The tension between employers and employees is an age-old problem, and the advantage of one group over the other seems to swing like a political pendulum. As cannabis moves into its new market space in California, workers are hoping to figure out how they can use their collective power to demand fair rights for themselves.
Indeed, the United Food and Commercial Workers (UFCW) union has been showing interest in their future role in the cannabis industry for a number of years. As the January 1st roll-out deadline approaches, industry players are anxious to make their marks early and strong. James Araby, executive director of the UFCW Western States Council spoke recently to KQED News about what he sees as a vital aspect of the emerging industry:
“‘We’ve found in this industry that many workers were paid in cash or product or not paid at all, that many of their rights were violated, and that some might not know that they even have rights,’ Araby said. ‘They can be working 12-hour days and not be getting paid overtime.’
“As marijuana becomes increasingly commercialized, there is a worry that big corporations will come in and push down wages. The ‘Walmartization of weed’ is a phrase that is thrown around a lot these days by workers and growers in the industry. Araby said there is an opportunity right now for the union to carve out protections for workers.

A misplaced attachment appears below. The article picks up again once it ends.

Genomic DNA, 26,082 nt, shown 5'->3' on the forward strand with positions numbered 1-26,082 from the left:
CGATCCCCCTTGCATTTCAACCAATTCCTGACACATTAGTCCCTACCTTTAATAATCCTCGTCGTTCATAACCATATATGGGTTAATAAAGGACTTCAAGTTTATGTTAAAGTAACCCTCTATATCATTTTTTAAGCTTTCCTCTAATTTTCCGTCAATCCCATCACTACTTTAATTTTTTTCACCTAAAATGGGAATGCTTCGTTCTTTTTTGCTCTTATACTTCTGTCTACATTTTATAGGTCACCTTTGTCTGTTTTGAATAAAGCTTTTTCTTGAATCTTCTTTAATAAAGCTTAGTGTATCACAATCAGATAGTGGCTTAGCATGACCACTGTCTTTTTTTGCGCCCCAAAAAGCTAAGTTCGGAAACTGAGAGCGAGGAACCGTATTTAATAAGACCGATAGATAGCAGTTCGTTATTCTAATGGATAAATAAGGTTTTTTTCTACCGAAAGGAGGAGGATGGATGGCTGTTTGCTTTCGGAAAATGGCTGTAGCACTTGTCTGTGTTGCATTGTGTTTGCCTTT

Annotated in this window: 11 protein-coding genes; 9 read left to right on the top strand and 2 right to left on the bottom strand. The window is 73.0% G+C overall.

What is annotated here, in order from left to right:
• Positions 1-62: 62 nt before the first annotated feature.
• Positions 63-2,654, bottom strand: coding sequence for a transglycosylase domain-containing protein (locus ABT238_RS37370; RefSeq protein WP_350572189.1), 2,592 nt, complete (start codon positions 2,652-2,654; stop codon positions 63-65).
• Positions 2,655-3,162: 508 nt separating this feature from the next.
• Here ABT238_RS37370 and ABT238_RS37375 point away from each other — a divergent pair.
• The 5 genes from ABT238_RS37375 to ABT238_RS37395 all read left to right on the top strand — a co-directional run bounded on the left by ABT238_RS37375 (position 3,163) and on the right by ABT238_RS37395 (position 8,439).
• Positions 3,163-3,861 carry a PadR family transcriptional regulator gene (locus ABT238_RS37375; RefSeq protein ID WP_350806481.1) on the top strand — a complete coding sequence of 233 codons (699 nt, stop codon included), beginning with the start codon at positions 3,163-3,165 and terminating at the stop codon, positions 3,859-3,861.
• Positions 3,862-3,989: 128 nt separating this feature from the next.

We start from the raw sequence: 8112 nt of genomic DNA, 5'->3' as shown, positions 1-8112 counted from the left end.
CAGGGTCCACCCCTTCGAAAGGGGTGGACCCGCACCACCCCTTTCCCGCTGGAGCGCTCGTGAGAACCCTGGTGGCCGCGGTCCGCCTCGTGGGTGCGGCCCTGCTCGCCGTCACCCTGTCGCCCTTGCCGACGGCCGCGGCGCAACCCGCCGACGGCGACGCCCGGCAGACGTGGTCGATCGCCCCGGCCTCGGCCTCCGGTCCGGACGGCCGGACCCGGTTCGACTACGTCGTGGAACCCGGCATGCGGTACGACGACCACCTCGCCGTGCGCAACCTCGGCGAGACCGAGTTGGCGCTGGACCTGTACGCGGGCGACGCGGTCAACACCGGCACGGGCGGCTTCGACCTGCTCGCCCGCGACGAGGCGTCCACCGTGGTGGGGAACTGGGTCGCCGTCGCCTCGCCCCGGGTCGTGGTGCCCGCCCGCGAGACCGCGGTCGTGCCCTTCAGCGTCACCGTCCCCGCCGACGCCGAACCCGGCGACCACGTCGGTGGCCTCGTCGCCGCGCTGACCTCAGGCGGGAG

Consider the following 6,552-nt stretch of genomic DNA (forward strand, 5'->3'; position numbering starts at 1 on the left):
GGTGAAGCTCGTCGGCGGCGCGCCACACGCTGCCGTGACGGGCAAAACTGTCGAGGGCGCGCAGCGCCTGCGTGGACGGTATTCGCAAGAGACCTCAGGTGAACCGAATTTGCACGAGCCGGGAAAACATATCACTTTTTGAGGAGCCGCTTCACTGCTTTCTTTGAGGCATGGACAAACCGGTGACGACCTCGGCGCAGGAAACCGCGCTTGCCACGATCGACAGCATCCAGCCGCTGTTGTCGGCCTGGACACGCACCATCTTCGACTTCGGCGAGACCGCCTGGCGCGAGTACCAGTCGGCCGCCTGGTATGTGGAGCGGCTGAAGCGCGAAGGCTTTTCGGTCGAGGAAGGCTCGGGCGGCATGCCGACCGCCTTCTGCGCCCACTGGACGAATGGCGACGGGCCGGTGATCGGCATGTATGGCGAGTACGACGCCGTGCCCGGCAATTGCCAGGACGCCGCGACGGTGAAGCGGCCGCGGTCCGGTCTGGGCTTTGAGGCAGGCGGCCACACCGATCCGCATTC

“…Only a handful of dispensaries in California are unionized, but Araby said the UFCW is reaching out now to get other cannabis operations on board.”
What happens next is anyone’s guess. Unions play a strong role in many of California’s industries and enjoy strong support among the state’s citizens. However, unions have also received backlash from many for what some see as onerous and overly-burdensome practices. Will a strong cannabis union emerge to rival organizations such as the UFCW? Will an established union push its way into that space? Will cannabis become a California industry that exists in an unlikely space of having non-union workers?